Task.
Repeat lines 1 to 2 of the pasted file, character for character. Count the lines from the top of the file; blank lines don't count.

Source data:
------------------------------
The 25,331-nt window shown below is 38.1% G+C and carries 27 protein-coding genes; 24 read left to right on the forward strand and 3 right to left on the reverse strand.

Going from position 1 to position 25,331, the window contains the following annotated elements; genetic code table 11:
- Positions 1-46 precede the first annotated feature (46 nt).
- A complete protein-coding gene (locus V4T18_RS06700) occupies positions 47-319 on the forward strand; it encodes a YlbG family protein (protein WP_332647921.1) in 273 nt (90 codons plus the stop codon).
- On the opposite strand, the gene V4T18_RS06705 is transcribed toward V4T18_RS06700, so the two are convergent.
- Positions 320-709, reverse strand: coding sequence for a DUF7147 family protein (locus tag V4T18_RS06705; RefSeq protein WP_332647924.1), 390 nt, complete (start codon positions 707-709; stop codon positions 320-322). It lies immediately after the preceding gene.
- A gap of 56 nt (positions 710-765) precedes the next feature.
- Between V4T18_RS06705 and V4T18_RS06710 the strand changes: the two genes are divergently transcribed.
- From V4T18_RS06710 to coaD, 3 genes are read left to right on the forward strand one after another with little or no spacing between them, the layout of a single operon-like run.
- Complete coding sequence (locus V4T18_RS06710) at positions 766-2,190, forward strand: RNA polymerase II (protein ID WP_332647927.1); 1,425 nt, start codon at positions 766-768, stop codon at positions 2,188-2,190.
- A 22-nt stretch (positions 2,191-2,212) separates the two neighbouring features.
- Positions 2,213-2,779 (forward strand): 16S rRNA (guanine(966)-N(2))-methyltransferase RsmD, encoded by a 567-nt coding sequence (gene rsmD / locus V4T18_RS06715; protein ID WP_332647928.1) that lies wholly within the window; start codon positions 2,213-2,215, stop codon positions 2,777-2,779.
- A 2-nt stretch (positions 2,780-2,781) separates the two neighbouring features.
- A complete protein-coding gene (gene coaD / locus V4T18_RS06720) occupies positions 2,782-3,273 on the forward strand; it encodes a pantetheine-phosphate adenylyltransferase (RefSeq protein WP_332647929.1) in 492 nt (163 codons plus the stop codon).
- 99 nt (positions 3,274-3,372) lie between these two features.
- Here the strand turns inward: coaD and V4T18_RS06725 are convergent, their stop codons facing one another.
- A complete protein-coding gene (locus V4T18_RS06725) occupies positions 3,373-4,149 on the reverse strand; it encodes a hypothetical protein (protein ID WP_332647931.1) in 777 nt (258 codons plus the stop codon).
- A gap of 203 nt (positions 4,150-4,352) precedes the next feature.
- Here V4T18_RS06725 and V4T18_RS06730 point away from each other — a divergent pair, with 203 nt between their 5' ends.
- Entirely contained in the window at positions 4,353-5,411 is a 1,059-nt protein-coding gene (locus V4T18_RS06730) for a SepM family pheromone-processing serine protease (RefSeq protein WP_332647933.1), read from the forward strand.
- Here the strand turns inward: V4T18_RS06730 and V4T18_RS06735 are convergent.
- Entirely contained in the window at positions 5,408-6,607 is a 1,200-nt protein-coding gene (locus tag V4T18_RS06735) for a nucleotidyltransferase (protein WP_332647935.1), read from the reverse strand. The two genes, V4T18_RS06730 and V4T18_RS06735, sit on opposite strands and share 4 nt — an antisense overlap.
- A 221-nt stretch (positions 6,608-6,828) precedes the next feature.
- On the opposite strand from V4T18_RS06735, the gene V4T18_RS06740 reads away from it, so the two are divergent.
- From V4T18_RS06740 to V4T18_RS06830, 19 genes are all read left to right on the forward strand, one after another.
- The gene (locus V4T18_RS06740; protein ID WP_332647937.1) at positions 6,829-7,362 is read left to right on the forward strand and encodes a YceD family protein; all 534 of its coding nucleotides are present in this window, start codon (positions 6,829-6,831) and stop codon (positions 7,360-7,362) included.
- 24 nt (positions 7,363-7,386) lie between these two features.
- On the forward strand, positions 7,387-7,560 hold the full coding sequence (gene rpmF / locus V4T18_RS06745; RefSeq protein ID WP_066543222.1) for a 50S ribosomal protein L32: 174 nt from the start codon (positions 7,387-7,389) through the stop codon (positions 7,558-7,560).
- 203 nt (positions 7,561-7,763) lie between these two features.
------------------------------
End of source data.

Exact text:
The 25,331-nt window shown below is 38.1% G+C and carries 27 protein-coding genes; 24 read left to right on the forward strand and 3 right to left on the reverse strand.

Going from position 1 to position 25,331, the window contains the following annotated elements; genetic code table 11: